Passive Management and Costs
A majority of ETFs are index based funds, which means that they do not have managers who specially and actively decide which investments to purchase, hold, and dispose off; rather they passively emulate or replicate a bunch of investments. For instance, SPDR of State Street which trades on S&P 500 replicates the well-established index of certain blue-chip US stocks. Vanguard Small-Cap mimics an index which is composed of small companies, while BlackRock’s iShares has a representative holding slice of foreign (non-US) stocks.
Similar to index based mutual funds, ETFs tend to have insignificant expenses or costs. Actually, their yearly expenses are typically lower when compared to a mutual fund which tracks the exact same index.
However, as an investor you may end up losing some of that price advantage due to higher trading costs. As you need to purchase ETFs through a broker rather than directly from the relevant fund company, you will have to pay a commission every time you sell or purchase shares in an ETF. (However, numerous brokers are now offering free trades on a selected few ETFs.)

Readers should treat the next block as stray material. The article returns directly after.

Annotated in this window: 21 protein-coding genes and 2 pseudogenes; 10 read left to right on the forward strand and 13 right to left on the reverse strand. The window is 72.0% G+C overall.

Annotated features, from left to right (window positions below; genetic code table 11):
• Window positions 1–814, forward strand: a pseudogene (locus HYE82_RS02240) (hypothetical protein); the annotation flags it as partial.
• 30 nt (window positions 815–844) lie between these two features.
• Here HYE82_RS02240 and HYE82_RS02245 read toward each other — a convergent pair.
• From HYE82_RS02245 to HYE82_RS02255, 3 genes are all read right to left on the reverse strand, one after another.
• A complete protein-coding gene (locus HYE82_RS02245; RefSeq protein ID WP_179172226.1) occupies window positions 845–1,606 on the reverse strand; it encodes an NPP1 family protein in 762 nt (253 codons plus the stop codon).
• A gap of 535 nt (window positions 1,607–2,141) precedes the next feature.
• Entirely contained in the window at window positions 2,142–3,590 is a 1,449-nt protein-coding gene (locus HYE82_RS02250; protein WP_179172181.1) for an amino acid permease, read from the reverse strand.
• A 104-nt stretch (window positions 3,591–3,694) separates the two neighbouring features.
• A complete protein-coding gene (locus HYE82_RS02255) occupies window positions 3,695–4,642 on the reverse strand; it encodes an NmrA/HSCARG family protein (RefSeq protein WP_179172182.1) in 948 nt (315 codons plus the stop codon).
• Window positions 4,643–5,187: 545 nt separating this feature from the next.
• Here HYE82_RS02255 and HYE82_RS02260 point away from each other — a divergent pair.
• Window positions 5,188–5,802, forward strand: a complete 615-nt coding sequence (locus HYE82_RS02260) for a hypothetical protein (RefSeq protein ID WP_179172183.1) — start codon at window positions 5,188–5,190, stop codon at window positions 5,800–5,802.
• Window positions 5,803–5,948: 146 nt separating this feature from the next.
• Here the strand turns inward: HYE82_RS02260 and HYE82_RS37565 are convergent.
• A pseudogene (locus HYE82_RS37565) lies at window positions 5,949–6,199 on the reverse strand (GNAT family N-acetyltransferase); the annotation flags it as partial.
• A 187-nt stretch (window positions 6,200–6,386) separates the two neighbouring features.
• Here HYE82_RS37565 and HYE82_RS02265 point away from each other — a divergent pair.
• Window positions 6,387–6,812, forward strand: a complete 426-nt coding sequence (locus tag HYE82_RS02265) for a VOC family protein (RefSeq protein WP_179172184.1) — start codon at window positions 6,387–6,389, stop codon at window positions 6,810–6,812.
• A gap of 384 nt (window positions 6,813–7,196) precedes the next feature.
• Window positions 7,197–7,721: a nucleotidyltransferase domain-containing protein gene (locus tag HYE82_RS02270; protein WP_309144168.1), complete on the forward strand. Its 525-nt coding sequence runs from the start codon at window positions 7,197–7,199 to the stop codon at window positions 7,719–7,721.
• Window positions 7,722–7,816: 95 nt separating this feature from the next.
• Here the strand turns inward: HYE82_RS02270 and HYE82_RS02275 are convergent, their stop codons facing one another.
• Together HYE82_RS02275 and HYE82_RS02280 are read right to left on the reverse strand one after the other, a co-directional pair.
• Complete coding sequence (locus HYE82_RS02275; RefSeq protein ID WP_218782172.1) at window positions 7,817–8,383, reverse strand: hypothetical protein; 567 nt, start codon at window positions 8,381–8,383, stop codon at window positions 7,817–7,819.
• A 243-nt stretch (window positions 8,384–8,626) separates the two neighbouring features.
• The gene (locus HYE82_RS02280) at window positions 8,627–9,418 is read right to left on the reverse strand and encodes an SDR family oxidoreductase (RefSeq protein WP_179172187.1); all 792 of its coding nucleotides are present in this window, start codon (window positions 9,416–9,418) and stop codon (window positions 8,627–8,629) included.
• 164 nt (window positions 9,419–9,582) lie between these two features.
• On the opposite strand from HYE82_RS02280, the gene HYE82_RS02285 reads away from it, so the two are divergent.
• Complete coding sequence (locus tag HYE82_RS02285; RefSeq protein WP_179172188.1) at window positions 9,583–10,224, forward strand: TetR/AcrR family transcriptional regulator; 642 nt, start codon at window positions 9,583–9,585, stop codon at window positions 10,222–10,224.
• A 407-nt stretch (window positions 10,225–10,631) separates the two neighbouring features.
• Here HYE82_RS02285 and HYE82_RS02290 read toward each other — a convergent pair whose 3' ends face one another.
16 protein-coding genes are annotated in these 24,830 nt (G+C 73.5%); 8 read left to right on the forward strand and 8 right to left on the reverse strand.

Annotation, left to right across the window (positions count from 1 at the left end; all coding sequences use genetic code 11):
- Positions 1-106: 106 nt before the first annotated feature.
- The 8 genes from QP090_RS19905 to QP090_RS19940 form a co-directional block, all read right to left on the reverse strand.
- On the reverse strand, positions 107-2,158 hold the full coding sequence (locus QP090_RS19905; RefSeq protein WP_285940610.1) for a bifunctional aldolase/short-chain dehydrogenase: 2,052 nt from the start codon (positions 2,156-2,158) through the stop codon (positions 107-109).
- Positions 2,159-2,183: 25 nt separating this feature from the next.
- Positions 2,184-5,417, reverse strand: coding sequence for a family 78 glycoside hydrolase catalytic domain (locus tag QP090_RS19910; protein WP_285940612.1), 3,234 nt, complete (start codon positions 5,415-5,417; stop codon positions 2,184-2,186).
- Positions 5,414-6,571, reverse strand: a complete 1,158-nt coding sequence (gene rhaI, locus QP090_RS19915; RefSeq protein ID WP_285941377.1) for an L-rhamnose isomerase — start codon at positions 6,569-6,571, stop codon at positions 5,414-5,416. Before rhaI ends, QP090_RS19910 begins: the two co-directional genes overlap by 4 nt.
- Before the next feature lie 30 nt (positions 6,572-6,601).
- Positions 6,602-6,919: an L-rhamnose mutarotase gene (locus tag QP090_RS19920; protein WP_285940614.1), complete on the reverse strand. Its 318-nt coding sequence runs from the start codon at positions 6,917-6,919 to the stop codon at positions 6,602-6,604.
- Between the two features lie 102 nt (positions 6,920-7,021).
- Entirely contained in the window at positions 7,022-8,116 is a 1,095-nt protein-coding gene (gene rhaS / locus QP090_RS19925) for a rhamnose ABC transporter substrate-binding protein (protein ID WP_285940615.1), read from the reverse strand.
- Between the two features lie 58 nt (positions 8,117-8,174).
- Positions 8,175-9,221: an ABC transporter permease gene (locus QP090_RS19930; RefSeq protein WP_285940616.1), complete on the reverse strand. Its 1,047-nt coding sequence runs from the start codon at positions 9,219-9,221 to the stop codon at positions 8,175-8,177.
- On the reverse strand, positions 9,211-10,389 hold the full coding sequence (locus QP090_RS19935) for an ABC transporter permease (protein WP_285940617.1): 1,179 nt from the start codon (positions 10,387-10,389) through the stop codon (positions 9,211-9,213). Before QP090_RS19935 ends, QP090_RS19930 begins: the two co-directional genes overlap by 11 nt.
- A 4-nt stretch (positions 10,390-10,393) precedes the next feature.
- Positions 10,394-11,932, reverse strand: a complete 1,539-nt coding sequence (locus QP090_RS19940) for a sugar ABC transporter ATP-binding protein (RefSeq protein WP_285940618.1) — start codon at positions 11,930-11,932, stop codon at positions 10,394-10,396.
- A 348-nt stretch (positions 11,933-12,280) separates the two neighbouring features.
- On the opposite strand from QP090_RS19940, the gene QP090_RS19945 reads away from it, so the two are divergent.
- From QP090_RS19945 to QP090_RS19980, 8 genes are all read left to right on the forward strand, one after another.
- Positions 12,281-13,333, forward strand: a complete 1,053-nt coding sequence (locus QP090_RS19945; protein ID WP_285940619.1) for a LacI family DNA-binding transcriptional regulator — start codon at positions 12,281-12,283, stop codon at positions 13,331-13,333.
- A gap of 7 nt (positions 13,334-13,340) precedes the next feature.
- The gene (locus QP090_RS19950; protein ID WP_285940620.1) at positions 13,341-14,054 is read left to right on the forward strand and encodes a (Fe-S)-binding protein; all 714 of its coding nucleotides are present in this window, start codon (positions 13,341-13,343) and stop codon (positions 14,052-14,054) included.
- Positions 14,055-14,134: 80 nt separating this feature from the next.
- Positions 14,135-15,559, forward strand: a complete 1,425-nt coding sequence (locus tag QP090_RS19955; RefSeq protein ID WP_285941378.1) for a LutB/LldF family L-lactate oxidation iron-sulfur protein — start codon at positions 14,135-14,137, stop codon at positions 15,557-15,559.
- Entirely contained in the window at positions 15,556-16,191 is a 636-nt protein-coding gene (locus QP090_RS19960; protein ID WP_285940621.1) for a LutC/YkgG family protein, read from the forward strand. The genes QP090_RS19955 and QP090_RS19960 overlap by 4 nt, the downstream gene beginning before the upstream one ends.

Eventually, it all boils down to a choice between an index based mutual fund or an ETF which is mainly a matter of convenience for most investors. In case you do not have a brokerage account already, making an investment in a regular and conventional mutual fund is much simpler. On the other hand, if you have a brokerage account, an ETF gives you instant access to purchase an index with just a click of your mouse.
Popular ETFs and Companies
These are some of the most popular and largest (in terms of assets under management) ETFs that are trading on the market:
Difference between an ETF and Index Mutual Fund
There is an important distinction between an ETF and an index based mutual fund. There is a plethora of ETFs, which are tracking an increasingly broad and huge variety of indices. An investor can purchase ETFs simply by strictly following bank stocks, or stocks of companies which operate in the alternative energy segment, or Chinese stocks. In contrast to well-diversified and broad index ETFs, hyper-focused funds of these types can’t be an investor’s core investments. This is because they are more akin to dealing in individual stocks.